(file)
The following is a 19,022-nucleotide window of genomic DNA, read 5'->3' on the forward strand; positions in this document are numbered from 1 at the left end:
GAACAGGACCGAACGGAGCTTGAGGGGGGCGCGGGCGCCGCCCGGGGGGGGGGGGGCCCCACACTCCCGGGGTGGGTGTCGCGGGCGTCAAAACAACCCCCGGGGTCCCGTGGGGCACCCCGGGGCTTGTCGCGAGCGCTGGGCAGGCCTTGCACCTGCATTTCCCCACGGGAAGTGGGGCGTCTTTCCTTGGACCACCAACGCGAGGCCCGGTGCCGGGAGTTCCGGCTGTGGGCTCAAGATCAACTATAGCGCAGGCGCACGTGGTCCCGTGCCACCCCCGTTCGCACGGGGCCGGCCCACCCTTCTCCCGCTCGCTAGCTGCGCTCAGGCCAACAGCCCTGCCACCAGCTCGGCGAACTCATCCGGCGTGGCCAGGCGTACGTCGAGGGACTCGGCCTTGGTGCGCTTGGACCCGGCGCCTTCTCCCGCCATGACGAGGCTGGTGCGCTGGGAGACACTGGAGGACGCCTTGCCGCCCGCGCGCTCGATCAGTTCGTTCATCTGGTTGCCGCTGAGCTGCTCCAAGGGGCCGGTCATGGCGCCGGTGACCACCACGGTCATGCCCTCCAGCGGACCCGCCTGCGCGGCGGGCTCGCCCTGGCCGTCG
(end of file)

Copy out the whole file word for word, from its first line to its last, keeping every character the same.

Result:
The following is a 19,022-nucleotide window of genomic DNA, read 5'->3' on the forward strand; positions in this document are numbered from 1 at the left end:
GAACAGGACCGAACGGAGCTTGAGGGGGGCGCGGGCGCCGCCCGGGGGGGGGGGGGCCCCACACTCCCGGGGTGGGTGTCGCGGGCGTCAAAACAACCCCCGGGGTCCCGTGGGGCACCCCGGGGCTTGTCGCGAGCGCTGGGCAGGCCTTGCACCTGCATTTCCCCACGGGAAGTGGGGCGTCTTTCCTTGGACCACCAACGCGAGGCCCGGTGCCGGGAGTTCCGGCTGTGGGCTCAAGATCAACTATAGCGCAGGCGCACGTGGTCCCGTGCCACCCCCGTTCGCACGGGGCCGGCCCACCCTTCTCCCGCTCGCTAGCTGCGCTCAGGCCAACAGCCCTGCCACCAGCTCGGCGAACTCATCCGGCGTGGCCAGGCGTACGTCGAGGGACTCGGCCTTGGTGCGCTTGGACCCGGCGCCTTCTCCCGCCATGACGAGGCTGGTGCGCTGGGAGACACTGGAGGACGCCTTGCCGCCCGCGCGCTCGATCAGTTCGTTCATCTGGTTGCCGCTGAGCTGCTCCAAGGGGCCGGTCATGGCGCCGGTGACCACCACGGTCATGCCCTCCAGCGGACCCGCCTGCGCGGCGGGCTCGCCCTGGCCGTCG